The ramp out of the water was narrow and congested with a handful of swimmers wobbling on their new-found land legs. I jumped from the water and was immediately stalled behind a couple people from an earlier wave. Again I saw a flash of red to my left and heard a girlish laugh as Smith shot by me and crossed the timing mat a half step in front of me. “Ha! I got you f#%&er!” I heard him yell. Arggggh!
I fell into stride beside him as we rounded the edge of the lake on the long run to transition. I noticed a few other guys from our age group had hung with us on the swim, but I wasn’t worried about them… some would finish ahead of us, most would finish behind. Either way I still only had one goal in mind.
I quickly made my way to my transition bag. I stripped off my swim skin and threw it in my transition bag with my cap and goggles and ran to my bike. No need for the change tent. I saw Smith still at his bike as I was leaving transition. I knew I had an edge on him in transitions and needed to make it count because he’d make up time on me on the bike. His T1 is always slow, it takes him precious seconds to arrange his frosted locks in a manner that fits under his aero helmet. My efficiently-cut-hair poses no such impediment for me.
Part 3: The Bike and T2
I hit the bike at a hard but controlled pace. I won’t lie, the hot Las Vegas desert had me scared. There were too many examples of previous race meltdowns from Arizona or Hawaii that I was anxious to put behind me. Too many shattered podium dreams lying on the run course along with my very-non-metaphorical vomit.
I rode hard for the first few miles. Alone. I made my way past slower riders, all the while trying to hold a steady effort, concentrating on consistent fueling and hydration. The silky-smooth asphalt was my new best friend. No bumps, no cracks, no chip-seal, the polar opposite of the Rincon Hwy that I’d spent so many hours training on. Despite my calm focus, I could feel the inevitable, inexorable approach of The Smith.
In a flash my concentration was broken as Smith rode past my left side, his girlish little chicken legs pushing his bike forward with surprising force. My early conservative pace on the bike had left my legs fresh, and we were already almost half way into the ride. I increased my effort slowly, lifting my pace to keep Smith in sight, his red leotard visible in the distance. I had to keep my focus. Smith is the master of the sneak attack. Anyone who has ever split a pizza with him knows that if you let your guard down for a second, he’ll make you pay. Turn your back for a moment to refill your beer and all that will be left of that gooey, delicious pizza will be a few, sad little olives on the tray. The bike course was no different. My mission was to keep him in sight. I wanted my pizza.
We reached the turnaround and began the trip into Henderson. Our pace was steady and our rotation was efficient. The winds were light, and even sitting five or six lengths off the next rider’s wheel, there was a perceptible draft effect. We worked our way through the field, euro-a-holes would jump on our wheel as we passed but were quickly shelled off the back on the climbs.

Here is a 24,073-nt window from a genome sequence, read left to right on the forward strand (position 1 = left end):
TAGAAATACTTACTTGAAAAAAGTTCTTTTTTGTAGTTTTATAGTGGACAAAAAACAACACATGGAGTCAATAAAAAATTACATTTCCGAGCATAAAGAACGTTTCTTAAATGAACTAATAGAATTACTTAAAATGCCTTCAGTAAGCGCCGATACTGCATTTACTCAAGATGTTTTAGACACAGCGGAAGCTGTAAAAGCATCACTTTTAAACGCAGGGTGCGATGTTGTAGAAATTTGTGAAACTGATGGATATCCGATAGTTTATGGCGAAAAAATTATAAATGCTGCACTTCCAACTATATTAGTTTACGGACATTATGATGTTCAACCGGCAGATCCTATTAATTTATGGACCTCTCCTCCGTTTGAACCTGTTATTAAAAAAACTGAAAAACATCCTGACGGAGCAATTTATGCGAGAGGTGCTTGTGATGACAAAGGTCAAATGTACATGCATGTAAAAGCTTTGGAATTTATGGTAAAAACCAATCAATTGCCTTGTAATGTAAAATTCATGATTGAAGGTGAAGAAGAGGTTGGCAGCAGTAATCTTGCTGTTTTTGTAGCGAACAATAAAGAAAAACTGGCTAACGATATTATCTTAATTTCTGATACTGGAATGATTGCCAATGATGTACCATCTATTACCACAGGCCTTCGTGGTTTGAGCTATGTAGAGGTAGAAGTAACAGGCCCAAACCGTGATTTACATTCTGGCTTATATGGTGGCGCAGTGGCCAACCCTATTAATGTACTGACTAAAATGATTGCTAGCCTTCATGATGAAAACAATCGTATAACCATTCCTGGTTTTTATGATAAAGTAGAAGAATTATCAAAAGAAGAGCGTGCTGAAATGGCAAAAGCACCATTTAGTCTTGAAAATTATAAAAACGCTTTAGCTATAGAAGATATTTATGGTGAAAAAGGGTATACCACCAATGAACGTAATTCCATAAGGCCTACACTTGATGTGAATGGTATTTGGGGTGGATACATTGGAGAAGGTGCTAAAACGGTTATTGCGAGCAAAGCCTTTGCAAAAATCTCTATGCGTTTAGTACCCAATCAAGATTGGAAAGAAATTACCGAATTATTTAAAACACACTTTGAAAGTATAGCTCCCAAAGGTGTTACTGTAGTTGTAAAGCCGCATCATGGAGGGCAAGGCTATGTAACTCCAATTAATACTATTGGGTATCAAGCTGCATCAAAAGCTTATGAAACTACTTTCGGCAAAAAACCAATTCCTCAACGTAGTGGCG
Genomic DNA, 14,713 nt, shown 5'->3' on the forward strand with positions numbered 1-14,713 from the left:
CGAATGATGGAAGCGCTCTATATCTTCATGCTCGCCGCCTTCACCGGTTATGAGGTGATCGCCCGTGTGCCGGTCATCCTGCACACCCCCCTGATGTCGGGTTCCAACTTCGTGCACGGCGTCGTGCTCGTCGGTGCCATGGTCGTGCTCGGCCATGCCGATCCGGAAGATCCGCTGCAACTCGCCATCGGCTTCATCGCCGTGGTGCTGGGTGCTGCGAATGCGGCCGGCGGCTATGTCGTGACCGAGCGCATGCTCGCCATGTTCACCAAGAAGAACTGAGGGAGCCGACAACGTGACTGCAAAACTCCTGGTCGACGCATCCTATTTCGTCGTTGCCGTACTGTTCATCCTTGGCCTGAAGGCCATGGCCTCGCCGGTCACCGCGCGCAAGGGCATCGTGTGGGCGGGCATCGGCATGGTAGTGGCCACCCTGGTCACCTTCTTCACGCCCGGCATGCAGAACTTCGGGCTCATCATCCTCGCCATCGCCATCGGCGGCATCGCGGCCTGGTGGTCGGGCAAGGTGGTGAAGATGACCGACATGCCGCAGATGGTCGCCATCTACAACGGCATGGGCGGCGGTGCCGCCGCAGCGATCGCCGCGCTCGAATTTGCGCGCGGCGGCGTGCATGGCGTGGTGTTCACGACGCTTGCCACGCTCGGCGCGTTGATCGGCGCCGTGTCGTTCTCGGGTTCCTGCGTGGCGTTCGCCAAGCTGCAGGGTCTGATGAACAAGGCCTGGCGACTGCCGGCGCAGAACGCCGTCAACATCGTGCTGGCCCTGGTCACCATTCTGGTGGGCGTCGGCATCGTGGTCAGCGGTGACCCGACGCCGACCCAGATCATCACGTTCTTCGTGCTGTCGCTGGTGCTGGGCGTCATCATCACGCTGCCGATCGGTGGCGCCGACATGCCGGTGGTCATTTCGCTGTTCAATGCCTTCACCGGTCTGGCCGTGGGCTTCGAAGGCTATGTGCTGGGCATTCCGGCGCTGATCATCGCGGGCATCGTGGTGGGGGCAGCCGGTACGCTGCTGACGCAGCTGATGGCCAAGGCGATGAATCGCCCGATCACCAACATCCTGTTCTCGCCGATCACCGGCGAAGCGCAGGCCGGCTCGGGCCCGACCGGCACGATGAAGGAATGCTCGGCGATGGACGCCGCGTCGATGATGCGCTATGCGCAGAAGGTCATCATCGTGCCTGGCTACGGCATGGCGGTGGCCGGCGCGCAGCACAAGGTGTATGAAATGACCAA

I found myself on the front of the group as we approached a race photographer stationed at the side of the road. I flashed my best ‘blue steel’ and flexed my massive arms for what I was sure would be a cover photo for next year’s race, but as I did so, I felt an object strike the side of my helmet. Smith had snuck up beside me and mock-punched me in the side of the head just as the photographer snapped a picture. Again he cackled like a little girl… an evil little girl. Smiiiiiiiiith!!
I seethed in silent rage as I dropped to the back of the strung-out line of riders that had joined us. Again, there were others from our age group with us, but still they did not concern me. I could see flags waving in the distance, we were approaching the Timex Watch Bonus Zone. The first pros through that point on the course were awarded a cash prime. I decided it was time to make a statement. I launched out of the saddle and mashed the pedals with frenetic urgency. Smoke billowed from my power meter as I flashed past Smith at the crest of the hill and showed the spectators a clean pair of wheels. I sat up Cippolini-style, complete with a two arm salute and a look back over my shoulder at the riders in my wake. Message sent. I had good legs. That was the first time I caught a whiff of it. Fear.
Smith and I drove the pace into Henderson, attempting to free ourselves of the group, but it was to no avail. They had latched on and wouldn’t let go. This race would be decided on the run course.
The memory of Smith passing me at swim finish was still as fresh in mind as if it had happened only two and half hours before. Defeat was not an option this time. Not again. Not like that. In the last few miles of the ride, I dropped to the back of the group and began to make preparations for a full-frontal assault on the bike finish.